Glossary F to I

f/ numberThis is a ratio of the lens’ focal length divided by the aperture diameter – strictly, the entrance pupil rather than the physical aperture. It gives a measure of light transmittance independent of the lens focal length. f/5.6 (for example) on one lens will transmit the same amount of light as f/5.6 on any other lens.
fasciaA decorative covering over the front of the camera.
film advanceThe means of winding the film on – usually a knob until the mid-1950s and then a lever until the late 1970s when it became an electric motor.
film advance leverA lever used to advance the film one frame.
film gatethe rectangular opening inside the camera against which the film sits. It provides the sharp edges to the image.
film speedA measure of the sensitivity of film to light. Measured in DIN, ASA or ISO. There are older system that a camera collector might come across – GOST, Scheiner, H.andD., Inertia and others.
film winderAn automatic device to wind the film on once anexposure has been made,
focal plane shuttera shutter consisting of either two cloth blinds or metal slats that sit just in front of the film and move to allow light to reach the film.
focusing screenThis is usually ground glass. In a plate camera, the glass is placed where the sensitive plate will later be and is used to display they image – upside down and reversed left to right. In a SLR camera, the focussing screen is immediately below the pentaprism and is viewed through the pentaprism with the image the correct way around. Focussing screens frequently include focus aids such as micro-prisms and split-image discs.
FogA layer of silver in addition to that of the image. Caused by poor storage and incorrect development.
frame counterEither counts how many pictures have been taken or counts how many are left on the roll. On many SLR cameras this is reset to zero when the back of the camera is opened.
Fresnel screenThis is a type of lens designed by the Frenchman Augustin-Jean Fresnel (pronounced Fray-nl). It is basically a normal lens cut into small sections to allow it to be made much thinner. It is used in focussing screens as a Fresnel screen will be as bright at the edges as it is in the centre.
front-cell focussingIdeally, a lens should be focussed by moving the whole lens towards or away from the negative. When there is a shutter in-between the glass elements of the lens, this is mechanically difficult and expensive to make. Cheaper cameras just move the front element of the lens which has much the same focussing effect but reduces the quality of the image formed for close-up shots.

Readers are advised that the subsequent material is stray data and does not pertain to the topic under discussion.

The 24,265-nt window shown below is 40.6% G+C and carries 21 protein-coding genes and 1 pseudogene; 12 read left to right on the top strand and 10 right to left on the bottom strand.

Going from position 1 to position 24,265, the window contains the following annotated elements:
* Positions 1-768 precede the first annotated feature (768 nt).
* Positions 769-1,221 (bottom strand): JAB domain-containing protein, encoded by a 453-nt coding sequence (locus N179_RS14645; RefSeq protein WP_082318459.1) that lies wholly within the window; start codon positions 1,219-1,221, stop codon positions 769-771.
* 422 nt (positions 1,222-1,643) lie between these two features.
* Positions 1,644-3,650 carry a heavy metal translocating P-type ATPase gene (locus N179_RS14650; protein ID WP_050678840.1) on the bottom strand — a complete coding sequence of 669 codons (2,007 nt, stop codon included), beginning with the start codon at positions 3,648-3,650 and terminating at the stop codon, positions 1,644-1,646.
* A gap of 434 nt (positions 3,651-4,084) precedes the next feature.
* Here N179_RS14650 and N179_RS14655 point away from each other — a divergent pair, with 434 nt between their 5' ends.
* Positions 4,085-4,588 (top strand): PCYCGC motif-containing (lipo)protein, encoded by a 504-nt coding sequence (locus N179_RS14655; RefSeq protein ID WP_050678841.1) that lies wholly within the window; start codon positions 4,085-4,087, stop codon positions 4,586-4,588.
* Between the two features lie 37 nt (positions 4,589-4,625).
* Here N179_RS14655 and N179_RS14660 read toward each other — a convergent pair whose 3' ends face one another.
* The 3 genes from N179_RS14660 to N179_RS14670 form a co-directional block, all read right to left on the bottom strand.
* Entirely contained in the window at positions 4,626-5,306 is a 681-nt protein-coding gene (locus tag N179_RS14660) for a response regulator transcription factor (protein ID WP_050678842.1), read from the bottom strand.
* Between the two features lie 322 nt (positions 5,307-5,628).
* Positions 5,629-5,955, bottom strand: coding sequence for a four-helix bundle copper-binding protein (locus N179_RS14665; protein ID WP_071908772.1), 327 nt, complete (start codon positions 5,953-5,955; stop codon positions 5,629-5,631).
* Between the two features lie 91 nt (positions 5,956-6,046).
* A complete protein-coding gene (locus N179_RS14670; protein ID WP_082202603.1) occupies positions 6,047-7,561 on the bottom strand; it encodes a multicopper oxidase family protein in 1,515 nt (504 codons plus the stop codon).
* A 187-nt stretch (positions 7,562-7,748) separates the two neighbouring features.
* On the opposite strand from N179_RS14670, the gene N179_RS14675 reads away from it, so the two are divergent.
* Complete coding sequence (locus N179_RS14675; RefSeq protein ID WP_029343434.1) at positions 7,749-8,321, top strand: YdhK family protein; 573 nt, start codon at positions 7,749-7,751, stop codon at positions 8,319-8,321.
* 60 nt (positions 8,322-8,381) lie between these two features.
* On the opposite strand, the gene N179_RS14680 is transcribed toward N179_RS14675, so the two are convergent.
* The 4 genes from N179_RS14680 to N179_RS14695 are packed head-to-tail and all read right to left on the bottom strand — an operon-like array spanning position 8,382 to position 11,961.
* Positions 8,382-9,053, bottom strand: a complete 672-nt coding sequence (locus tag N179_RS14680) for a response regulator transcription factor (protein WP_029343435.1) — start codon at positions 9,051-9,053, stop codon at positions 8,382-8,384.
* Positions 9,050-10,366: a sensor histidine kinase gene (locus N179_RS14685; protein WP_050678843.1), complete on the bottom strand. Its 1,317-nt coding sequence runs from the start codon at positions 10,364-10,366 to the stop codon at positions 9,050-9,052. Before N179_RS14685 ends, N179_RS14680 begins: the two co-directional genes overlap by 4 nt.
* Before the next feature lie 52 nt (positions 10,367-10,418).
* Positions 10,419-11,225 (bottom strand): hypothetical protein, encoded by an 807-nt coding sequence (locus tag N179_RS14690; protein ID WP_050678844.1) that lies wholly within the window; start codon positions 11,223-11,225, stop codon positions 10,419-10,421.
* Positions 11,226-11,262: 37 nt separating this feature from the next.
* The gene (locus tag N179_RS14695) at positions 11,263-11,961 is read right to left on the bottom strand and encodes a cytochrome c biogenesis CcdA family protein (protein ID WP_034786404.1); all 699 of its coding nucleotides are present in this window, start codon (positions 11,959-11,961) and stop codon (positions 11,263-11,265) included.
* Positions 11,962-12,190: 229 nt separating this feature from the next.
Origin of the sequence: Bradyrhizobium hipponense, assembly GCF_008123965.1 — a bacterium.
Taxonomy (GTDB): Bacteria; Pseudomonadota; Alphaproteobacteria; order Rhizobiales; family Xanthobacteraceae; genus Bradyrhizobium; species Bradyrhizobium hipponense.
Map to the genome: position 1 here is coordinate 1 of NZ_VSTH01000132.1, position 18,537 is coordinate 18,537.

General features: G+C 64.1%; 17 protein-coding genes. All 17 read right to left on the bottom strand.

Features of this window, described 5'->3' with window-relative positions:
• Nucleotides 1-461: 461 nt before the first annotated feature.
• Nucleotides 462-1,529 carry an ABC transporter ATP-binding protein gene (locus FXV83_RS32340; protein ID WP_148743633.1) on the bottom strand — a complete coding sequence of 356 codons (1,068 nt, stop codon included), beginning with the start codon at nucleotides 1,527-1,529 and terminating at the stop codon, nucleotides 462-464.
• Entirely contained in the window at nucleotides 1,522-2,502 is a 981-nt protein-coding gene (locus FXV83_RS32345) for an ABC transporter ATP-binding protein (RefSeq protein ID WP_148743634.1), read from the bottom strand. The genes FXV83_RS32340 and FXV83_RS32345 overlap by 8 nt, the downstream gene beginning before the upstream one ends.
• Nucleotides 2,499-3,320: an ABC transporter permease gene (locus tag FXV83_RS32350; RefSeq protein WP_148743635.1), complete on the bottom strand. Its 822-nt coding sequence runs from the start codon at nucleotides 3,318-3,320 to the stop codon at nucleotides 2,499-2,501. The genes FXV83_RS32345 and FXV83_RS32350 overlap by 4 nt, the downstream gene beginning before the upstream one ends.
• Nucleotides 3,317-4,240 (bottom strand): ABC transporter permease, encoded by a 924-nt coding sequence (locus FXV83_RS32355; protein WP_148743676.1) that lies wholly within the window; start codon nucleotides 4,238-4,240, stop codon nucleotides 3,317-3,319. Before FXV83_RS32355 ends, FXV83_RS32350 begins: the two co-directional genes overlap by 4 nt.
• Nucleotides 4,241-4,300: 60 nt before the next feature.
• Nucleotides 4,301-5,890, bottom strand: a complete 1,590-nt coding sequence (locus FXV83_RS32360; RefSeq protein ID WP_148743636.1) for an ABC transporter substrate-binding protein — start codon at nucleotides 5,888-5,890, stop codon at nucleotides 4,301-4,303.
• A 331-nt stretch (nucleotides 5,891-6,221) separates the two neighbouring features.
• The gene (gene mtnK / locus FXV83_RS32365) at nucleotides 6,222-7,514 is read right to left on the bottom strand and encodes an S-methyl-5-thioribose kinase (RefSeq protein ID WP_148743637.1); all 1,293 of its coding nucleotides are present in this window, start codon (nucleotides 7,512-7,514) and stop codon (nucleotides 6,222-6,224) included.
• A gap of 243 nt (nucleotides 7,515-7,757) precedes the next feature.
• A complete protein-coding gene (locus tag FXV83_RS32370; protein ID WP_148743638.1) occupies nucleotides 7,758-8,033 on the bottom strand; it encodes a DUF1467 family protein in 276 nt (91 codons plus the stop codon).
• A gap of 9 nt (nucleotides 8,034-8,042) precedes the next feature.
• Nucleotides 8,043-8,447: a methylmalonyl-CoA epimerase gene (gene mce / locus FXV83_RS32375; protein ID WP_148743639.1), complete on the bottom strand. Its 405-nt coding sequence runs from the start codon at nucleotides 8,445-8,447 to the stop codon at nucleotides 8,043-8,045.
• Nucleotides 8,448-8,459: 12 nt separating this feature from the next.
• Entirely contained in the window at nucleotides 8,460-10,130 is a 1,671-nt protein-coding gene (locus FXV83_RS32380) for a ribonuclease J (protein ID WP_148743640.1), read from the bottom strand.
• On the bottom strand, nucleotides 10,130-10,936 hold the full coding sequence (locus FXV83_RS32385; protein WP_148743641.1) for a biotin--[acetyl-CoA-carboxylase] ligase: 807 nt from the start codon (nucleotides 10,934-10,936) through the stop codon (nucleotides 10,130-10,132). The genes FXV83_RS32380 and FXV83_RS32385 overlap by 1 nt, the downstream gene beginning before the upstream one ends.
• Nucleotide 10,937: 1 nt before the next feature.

FSUFormer Soviet Union – refers to those republics that used to be a part of the (now defunct) Soviet Union.
F synchThis is a method of synchronising the firing of the flash bulb with the opening of the shutter. F means fast and the delay between firing the bulb and the opening of the shutter is very small allowing the bulb to reach maximum brightness as the shutter is fully open.
GammaThe slope or gradient of the characteristic curve.  Closely related to contrast.
GOSTThis is a film speed standard used in the Soviet Union. It was originally idiosyncratic but was later redefined to be the same as ASA.
Ground glassThe focusing screen of SLR cameras in made from glass where the surface has been ground down to produce a matt surface. This allows the image to be seen.
Guide NumberA number that allows the flash user to determine the best aperture to use when using flash. The Guide Number works by dividing the guide number by the camera to subject distance. There will be separate Guide Numbers for Imperial and Metric distances.
Half frameA camera that produces an image that is only half the size of a standard frame. With 120 film, half frame is 60 x 45 mm and with 35 mm film, half frame is 24 x 18 mm.
helical focussing A focusing system where the lens is fitted in a screw thread and is focused by turning the lens.
Hot shoeAn accessory shoe fitted with flash contacts.
hyperfocal distanceThis is the maximum range of focus the lens is capable of at a given aperture. It is found by setting the infinity mark on the focusing scale against the set aperture on the depth of field scale.
IconometerA type of viewfinder which consists of a large wire frame beside the lens/shutter which is viewed from a small eyepiece on the camera back. These are easy to use and allow the photography of moving objects with great ease. Became obsolete around 1930ish.
image circle The circular image produced by a lens. It is always bigger than the negative or sensor.
Incident light readingThis technique uses a light meter to read the amount of light falling on the subject, rather than the more usual method of reading the amount of light reflected by the subject. Mostly used in portraiture.
Infra-redWave lengths of light that have a shorter wavelength than red light. It is invisible to the human eye but can form images with suitable film, giving different tonal values to normal film. Many older lenses have a red dot on the lens barrel to allow focusing to be adjusted for infra-red light.
Iris diaphragmA series of interlocking blades that can be moved to make differing sizes of holes to adjust the lens aperture.
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